In 2006, Cassini showed that on the surface of Rei there are cracks that form canyons, some of which reach several hundred meters in depth. On the walls of these faults is a dark material, under which one can see white water ice. This suggests that Rhea may have been geologically active in the past.
This is not a space station - it is a satellite! One of the most amazing discoveries that Voyager-1 made is a satellite resembling the “Star of Death” from Star Wars. This image clearly shows the giant crater on Mimas. Something big collided with it in the distant past, putting the very existence of the satellite on the edge.
Mimas was under the scrutiny of the Cassini spacecraft. Cassini revealed that Mimas is full of impact craters. NASA suggests that if the satellite were not located so close to Saturn, it would have even more craters. Curiously, some of the craters located in the southern region seem to be polished. Scientists believe that the likely cause is emissions from Enceladus.
Tethys was known to the astronomer before the Voyager-1 and Voyager-2 spans, but it was thanks to the latter that astronomers got a better idea of its surface. This image, taken by the Voyager spacecraft, shows a huge crater, as well as a large abyss.
Thanks to Cassini's data, scientists had the opportunity to compare it with other similar satellites: Dione and Rey. Tethia releases fewer craters. Scientists suggest that due to the closer location of the satellite to the parent planet, Tethys heats up more, and the collisions are not so destructive.
Epimetheus is a strange satellite, since he and Janus have almost identical orbits. Scientists were quite amazed, as they believed that over time, these satellites had to collide.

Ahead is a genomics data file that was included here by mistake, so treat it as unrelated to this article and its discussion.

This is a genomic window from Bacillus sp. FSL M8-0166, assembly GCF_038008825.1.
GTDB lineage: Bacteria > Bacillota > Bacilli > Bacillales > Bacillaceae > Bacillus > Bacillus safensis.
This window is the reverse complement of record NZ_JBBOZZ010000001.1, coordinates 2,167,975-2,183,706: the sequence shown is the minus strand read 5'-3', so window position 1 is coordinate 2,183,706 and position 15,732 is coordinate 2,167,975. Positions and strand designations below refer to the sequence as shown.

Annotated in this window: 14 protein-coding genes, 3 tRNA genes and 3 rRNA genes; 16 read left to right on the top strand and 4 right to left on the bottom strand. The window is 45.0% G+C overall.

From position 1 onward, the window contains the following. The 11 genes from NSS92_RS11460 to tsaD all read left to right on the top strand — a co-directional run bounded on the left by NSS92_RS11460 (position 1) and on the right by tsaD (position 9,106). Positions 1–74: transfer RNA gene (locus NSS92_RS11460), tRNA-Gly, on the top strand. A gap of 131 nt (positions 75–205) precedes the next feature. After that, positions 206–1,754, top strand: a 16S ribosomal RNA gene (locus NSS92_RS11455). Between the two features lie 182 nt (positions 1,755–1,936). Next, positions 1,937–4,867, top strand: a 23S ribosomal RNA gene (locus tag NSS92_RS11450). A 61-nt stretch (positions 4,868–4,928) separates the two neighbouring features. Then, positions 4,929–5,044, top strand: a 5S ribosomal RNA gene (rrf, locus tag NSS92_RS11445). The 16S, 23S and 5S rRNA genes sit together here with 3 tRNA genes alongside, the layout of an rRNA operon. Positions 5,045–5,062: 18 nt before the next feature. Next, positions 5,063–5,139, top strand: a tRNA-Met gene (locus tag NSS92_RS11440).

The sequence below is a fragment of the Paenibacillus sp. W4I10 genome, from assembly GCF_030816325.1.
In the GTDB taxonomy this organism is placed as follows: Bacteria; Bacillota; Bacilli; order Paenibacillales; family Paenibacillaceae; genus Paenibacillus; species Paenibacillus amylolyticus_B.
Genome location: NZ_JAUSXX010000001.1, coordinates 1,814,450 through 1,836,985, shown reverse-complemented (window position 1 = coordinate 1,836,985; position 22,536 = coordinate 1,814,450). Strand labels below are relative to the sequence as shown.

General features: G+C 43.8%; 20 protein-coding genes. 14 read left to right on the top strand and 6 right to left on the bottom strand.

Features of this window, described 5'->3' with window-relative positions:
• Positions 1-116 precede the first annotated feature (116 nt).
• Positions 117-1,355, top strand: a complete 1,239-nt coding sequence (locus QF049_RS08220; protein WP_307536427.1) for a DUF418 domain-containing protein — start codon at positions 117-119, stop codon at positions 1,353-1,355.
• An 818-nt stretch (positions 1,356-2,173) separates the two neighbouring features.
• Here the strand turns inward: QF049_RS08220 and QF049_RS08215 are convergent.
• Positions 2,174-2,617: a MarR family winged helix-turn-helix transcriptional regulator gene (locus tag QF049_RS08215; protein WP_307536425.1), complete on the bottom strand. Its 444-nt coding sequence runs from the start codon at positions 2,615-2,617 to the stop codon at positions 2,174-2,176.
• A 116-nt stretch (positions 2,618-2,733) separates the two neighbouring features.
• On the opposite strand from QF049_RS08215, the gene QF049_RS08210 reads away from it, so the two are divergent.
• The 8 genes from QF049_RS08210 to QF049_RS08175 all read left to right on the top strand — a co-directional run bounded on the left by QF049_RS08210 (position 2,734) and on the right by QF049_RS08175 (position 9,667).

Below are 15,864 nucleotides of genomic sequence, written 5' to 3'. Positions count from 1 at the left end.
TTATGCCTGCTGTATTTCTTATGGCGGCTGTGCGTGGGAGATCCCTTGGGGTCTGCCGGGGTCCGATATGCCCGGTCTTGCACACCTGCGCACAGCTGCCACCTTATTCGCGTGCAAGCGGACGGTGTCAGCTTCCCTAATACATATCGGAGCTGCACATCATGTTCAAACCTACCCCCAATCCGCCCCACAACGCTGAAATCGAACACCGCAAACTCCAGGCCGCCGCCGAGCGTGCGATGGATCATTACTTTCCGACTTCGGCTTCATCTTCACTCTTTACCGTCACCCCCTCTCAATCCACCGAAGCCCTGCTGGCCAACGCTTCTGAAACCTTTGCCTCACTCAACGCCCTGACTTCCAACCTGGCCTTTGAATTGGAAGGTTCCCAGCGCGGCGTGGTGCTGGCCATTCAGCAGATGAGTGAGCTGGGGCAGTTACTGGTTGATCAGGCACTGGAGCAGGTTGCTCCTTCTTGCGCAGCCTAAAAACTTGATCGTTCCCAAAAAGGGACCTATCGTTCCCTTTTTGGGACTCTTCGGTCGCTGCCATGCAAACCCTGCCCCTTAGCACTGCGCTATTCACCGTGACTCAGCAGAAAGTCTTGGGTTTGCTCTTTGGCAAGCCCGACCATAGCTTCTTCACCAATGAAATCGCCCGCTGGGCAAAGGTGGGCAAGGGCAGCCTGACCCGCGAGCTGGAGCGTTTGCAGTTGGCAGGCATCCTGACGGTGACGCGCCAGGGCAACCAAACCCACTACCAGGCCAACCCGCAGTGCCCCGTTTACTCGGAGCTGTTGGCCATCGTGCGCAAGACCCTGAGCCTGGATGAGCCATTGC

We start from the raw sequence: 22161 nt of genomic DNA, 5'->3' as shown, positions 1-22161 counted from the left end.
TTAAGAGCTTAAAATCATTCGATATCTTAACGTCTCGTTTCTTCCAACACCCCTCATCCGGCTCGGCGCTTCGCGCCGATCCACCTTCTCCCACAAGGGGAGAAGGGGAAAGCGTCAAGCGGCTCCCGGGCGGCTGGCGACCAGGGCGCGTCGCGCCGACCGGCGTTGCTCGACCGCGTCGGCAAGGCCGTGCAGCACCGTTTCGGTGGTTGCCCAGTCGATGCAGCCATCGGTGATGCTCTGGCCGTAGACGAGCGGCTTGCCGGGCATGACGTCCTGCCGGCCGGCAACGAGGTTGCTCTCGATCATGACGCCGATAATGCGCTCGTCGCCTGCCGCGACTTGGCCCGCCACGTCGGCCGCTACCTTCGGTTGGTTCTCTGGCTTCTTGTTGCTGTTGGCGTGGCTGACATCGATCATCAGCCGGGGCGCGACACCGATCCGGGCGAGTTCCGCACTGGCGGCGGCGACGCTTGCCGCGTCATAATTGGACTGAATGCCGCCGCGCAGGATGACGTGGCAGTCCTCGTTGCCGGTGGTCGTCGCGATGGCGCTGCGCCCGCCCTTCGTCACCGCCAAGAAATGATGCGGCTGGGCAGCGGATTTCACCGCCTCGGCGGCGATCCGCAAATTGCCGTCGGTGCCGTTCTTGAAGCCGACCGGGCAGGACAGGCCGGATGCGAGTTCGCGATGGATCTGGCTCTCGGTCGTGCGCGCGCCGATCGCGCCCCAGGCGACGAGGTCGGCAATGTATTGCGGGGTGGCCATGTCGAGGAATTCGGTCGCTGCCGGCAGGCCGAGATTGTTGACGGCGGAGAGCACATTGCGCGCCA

It turns out that Janus and Epimetheus periodically change places, becoming closer and further from Saturn.
When Voyager 1 passed next to satellite Titan, its surface was secret. The satellite is surrounded by a dense orange haze that completely covers the surface under it. You must understand how it looked strange, because at that time, astronomers did not know about the existence of a satellite with its own atmosphere. It turned out that the satellite is larger than the moon, they have their own weather and atmosphere.
The powerful Cassini radar scanned the dense atmosphere many times when it visited the Saturn system in 2004. A small Huygens descent vehicle descended to the surface and collected data in a few hours. It was then that astronomers learned that Titan has hydrocarbon lakes and seas, consisting of methane and ethane. The satellite also has a water cycle, like the Earth. There may even be volcanoes. All this makes Titan a prime candidate for future research into the solar system.
Clouds of Saturn
Despite the fact that the system of Saturn was visited by many spacecraft, there are still many unsolved things related to the structure of the atmosphere of Saturn. This complex process, which is due to the internal heat of Saturn and heating from the sun.
Scientists seek to send more long-term missions to study the gas giants in order to understand what is happening in their depths. Cassini will gain superficial knowledge of this when he plunges into the atmosphere of Saturn in 2017, until terrible pressure crushes him.